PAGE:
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The Aftermath of Child Sexual Exploitation



A recent study was published that looked at data from Waves I-IV of the National Longitudinal Study of Adolescent to Adult Health. The data was collected on adolescents starting in 1994. The adolescents agreed to at-home interviews and then were followed up in waves, finishing in adulthood in 2009.


The researchers looked retrospectively at the collected data from the waves to estimate the prevalence of child sexual exploitation (CSE) in adolescents and the subsequent physical and mental health outcomes in adulthood.


The sample size was very large with over 10,000 participants completing the data through the last wave.


The participants (males and females) were asked in the first two waves if they had exchanged sex for drugs or money.


After analyzing multiple facets of the data, the researchers found that 5% of the males in the study had experienced CSE and 3% of females in adolescence. The factors that were significantly associated with CSE were age, race (males only), parental education level, family structure (males only), same-sex romantic attraction, previous abuse or neglect, and a history of running away from home.


Males and females with a history of CSE also reported worse overall health, depression, and suicidal thoughts.

Males with a history of CSE were more likely to use the Emergency Department for their routine medical needs than their peers who had not experienced CSE.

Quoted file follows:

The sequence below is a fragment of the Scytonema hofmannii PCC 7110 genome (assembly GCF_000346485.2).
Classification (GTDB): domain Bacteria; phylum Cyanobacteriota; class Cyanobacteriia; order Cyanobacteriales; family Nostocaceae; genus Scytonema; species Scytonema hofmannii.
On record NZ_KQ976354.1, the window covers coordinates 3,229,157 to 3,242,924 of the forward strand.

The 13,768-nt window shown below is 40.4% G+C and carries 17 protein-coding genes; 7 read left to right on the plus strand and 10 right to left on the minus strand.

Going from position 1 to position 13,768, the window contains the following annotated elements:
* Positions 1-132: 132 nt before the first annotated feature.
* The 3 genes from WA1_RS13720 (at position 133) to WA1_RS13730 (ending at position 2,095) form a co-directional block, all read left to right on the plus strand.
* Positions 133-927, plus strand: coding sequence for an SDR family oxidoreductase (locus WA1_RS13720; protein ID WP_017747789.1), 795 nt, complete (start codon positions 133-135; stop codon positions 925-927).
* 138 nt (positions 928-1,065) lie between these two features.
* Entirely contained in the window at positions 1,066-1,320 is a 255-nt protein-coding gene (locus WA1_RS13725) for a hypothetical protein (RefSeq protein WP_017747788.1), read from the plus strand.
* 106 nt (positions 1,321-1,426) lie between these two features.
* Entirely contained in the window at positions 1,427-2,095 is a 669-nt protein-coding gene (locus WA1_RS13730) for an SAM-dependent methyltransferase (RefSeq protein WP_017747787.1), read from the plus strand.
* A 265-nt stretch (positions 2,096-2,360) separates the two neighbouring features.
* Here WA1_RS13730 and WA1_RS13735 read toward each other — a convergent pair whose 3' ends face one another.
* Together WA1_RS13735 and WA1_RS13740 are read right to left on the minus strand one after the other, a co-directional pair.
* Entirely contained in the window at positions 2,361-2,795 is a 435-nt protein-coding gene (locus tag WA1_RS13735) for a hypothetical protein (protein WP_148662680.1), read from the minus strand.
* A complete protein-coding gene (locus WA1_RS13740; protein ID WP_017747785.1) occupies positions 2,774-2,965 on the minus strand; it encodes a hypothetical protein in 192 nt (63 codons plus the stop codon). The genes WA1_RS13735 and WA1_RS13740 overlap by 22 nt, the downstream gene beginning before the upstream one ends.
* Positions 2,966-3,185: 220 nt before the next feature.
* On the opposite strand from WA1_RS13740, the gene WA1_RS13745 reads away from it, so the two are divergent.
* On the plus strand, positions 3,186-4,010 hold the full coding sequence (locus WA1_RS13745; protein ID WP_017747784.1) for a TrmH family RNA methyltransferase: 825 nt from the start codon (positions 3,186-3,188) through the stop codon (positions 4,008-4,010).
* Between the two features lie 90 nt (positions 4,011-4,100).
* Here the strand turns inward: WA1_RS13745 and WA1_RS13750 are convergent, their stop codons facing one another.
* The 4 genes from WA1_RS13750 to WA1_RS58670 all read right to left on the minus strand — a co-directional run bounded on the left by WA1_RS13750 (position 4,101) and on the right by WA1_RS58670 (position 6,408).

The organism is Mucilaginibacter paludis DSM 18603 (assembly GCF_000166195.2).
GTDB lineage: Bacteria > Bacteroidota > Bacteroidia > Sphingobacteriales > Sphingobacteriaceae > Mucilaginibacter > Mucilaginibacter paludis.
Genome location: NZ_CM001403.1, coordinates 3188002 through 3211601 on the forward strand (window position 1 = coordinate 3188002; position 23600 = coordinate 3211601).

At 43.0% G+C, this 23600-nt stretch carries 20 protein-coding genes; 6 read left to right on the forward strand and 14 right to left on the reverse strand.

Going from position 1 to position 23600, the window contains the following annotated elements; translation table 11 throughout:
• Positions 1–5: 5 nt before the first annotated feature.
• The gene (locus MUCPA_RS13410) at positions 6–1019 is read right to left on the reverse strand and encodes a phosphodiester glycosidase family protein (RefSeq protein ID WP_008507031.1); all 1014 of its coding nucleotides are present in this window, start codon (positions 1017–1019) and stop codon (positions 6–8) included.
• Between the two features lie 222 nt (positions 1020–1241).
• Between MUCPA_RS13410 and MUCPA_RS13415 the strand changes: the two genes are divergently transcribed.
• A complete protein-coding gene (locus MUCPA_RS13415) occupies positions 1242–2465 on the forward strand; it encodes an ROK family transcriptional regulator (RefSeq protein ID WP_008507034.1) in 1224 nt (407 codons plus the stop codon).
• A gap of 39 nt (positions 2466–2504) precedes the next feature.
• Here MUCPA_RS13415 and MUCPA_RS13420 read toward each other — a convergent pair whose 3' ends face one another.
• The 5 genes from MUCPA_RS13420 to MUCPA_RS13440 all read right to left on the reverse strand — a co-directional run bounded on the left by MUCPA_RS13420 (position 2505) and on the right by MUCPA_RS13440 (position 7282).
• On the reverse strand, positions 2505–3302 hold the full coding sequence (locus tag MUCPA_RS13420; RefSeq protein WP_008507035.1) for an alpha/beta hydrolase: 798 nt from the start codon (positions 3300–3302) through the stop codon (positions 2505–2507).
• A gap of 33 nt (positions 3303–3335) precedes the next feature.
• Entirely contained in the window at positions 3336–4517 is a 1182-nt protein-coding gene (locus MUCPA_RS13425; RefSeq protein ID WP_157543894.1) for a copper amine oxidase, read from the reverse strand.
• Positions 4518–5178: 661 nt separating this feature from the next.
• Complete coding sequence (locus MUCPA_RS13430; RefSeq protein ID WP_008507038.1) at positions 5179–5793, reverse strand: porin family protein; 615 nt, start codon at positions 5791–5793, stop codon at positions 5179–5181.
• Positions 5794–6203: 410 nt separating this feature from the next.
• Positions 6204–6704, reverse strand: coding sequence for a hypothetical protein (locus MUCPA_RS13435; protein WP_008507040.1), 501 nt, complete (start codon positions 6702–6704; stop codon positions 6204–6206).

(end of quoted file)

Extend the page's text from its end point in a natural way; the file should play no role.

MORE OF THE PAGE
Male and females who experienced CSE they were more likely to have not finished high school and to have been incarcerated. They were also more likely to have used alcohol and marijuana in adolescence.


This study reaffirmed certain aspects that were known about CSE, however the prevalence of males experiencing CSE in this study was higher than females, which has rarely been seen in research.



This study had several limitations. The first was that much of the data was collected in the 1990s, so some the language on the interview was limited related to gender and current definitions of trafficking with minors. Another limitation was that adult trafficking and labor trafficking were not considered in the interview questionnaire.


Overall, the research is helpful in looking at vulnerabilities associated with CSE and the reality that males need to be included in the conversations around exploitation, as it’s much more prevalent than once thought.


Read the article here

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